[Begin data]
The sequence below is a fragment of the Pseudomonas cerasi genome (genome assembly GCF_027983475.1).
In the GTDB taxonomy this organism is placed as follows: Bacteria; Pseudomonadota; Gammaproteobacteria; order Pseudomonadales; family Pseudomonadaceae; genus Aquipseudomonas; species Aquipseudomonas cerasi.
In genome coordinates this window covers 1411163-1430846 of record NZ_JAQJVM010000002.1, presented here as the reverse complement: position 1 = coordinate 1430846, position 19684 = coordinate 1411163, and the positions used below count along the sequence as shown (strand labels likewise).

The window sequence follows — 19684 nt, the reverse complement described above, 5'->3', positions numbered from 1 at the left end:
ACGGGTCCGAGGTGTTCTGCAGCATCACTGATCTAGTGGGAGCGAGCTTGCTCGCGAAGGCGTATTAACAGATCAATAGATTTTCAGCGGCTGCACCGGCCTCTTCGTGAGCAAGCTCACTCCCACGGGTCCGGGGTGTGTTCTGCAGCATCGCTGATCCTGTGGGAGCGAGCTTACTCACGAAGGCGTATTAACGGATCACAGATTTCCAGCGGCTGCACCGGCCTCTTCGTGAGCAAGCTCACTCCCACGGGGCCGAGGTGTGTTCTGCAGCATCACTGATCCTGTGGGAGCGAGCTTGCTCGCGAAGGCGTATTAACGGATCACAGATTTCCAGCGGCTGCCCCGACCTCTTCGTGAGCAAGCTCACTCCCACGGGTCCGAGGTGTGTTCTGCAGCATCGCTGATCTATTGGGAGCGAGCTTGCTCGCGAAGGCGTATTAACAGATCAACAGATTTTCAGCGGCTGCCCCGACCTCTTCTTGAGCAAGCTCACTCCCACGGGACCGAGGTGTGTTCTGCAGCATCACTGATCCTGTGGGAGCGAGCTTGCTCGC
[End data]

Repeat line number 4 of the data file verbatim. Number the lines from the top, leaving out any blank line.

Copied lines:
The window sequence follows — 19684 nt, the reverse complement described above, 5'->3', positions numbered from 1 at the left end: